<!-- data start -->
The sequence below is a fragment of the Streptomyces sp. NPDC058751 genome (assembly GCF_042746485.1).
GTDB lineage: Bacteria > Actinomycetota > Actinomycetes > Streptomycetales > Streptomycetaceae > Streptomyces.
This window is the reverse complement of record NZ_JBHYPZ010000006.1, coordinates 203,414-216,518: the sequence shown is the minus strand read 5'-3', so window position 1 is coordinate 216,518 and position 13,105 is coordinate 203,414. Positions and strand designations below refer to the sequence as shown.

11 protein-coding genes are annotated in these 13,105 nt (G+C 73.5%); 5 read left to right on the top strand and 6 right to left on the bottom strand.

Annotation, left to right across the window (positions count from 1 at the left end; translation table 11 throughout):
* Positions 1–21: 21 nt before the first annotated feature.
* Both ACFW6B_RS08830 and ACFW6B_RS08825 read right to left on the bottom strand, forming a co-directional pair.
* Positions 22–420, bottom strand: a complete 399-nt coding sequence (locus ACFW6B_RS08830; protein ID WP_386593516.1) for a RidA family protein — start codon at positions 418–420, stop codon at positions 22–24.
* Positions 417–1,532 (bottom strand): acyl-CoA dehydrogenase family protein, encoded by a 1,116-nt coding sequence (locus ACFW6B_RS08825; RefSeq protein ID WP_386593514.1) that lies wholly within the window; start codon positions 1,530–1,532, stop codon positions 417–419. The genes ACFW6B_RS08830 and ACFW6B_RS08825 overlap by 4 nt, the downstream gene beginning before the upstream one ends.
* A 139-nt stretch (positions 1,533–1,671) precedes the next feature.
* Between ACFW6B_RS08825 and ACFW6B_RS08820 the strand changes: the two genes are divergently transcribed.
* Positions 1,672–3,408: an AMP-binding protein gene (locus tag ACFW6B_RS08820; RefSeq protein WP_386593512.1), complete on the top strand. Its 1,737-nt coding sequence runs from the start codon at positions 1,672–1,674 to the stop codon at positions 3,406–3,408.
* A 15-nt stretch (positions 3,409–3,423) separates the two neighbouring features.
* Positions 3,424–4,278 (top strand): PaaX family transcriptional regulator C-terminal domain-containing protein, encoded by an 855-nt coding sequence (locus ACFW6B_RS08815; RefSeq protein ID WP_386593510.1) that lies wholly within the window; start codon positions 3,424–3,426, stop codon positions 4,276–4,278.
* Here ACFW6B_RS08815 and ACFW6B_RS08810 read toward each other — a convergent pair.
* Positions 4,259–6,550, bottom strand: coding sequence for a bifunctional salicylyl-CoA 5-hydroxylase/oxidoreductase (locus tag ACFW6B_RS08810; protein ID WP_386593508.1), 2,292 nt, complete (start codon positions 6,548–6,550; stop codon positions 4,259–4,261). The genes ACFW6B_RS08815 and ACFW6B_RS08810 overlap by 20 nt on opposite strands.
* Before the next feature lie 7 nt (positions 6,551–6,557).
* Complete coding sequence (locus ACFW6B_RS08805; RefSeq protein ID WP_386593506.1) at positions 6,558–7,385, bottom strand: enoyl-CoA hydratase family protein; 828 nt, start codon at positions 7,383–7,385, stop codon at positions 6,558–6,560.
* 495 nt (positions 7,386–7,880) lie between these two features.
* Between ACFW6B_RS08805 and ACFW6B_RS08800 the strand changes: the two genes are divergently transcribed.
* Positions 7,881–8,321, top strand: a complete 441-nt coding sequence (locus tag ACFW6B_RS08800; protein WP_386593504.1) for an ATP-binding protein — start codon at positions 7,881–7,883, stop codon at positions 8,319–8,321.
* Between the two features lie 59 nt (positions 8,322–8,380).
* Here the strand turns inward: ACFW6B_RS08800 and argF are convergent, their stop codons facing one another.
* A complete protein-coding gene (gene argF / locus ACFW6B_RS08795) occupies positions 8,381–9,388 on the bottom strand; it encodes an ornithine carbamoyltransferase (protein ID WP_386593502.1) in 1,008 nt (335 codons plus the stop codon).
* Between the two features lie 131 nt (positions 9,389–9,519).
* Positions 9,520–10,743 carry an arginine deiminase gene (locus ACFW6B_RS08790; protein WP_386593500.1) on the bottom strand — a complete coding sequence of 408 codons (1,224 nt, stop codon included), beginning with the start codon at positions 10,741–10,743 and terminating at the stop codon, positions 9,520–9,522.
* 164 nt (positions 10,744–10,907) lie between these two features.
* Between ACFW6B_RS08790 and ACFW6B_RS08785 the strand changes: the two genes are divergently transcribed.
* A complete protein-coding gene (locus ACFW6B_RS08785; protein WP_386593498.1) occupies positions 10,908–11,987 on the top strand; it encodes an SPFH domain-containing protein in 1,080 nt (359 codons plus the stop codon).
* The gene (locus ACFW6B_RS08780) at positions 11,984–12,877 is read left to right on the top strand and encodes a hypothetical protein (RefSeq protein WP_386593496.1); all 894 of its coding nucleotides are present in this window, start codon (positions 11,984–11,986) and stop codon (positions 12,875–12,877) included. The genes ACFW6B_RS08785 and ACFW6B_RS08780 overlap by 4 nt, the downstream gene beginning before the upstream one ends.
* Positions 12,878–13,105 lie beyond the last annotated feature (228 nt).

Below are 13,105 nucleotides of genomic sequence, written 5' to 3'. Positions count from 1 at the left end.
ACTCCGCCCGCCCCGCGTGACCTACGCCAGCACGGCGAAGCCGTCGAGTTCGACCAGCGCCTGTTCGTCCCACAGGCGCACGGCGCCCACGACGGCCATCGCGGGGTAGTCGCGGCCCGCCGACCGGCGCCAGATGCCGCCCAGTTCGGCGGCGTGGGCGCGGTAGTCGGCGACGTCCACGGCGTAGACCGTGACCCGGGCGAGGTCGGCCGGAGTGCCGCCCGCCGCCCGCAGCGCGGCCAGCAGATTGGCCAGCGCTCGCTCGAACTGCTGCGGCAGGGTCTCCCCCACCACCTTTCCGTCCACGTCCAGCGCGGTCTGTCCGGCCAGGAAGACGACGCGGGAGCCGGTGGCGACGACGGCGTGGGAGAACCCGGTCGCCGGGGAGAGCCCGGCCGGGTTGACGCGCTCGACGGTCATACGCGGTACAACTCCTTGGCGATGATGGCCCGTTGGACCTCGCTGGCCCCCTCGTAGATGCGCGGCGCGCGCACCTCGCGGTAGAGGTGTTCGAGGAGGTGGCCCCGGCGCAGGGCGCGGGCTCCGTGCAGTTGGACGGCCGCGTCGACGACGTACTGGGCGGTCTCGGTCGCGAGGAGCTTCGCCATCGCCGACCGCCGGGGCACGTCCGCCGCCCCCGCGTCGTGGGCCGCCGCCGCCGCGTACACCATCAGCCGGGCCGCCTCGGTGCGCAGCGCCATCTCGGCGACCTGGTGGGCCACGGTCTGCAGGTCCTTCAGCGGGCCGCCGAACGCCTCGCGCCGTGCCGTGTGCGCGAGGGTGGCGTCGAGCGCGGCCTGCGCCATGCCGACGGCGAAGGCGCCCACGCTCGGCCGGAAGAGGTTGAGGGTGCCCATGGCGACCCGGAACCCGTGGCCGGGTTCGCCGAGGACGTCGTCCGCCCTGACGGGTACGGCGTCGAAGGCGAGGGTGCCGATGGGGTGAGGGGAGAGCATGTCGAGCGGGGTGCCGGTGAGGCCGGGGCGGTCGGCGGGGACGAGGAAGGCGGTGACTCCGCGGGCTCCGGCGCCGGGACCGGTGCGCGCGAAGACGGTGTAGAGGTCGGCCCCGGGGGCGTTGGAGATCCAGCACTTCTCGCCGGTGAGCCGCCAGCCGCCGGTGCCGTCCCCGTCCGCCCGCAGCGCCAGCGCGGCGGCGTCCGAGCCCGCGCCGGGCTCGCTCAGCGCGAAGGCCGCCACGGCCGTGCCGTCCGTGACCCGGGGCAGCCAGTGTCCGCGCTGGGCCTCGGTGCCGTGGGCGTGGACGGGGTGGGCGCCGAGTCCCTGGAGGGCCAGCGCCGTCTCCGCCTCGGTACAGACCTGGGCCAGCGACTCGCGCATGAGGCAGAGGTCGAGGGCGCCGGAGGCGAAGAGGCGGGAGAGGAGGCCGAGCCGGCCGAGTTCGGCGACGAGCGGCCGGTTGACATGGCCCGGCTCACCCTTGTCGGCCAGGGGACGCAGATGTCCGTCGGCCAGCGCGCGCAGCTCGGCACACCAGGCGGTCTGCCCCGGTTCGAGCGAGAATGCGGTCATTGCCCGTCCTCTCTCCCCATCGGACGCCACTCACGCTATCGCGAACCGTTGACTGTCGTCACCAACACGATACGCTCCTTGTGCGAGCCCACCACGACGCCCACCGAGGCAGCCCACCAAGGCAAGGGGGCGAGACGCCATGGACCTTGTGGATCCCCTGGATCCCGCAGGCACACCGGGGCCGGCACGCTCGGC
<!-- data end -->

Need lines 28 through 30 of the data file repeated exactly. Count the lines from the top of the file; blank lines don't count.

* Between ACFW6B_RS08790 and ACFW6B_RS08785 the strand changes: the two genes are divergently transcribed.
* A complete protein-coding gene (locus ACFW6B_RS08785; protein WP_386593498.1) occupies positions 10,908–11,987 on the top strand; it encodes an SPFH domain-containing protein in 1,080 nt (359 codons plus the stop codon).
* The gene (locus ACFW6B_RS08780) at positions 11,984–12,877 is read left to right on the top strand and encodes a hypothetical protein (RefSeq protein WP_386593496.1); all 894 of its coding nucleotides are present in this window, start codon (positions 11,984–11,986) and stop codon (positions 12,875–12,877) included. The genes ACFW6B_RS08785 and ACFW6B_RS08780 overlap by 4 nt, the downstream gene beginning before the upstream one ends.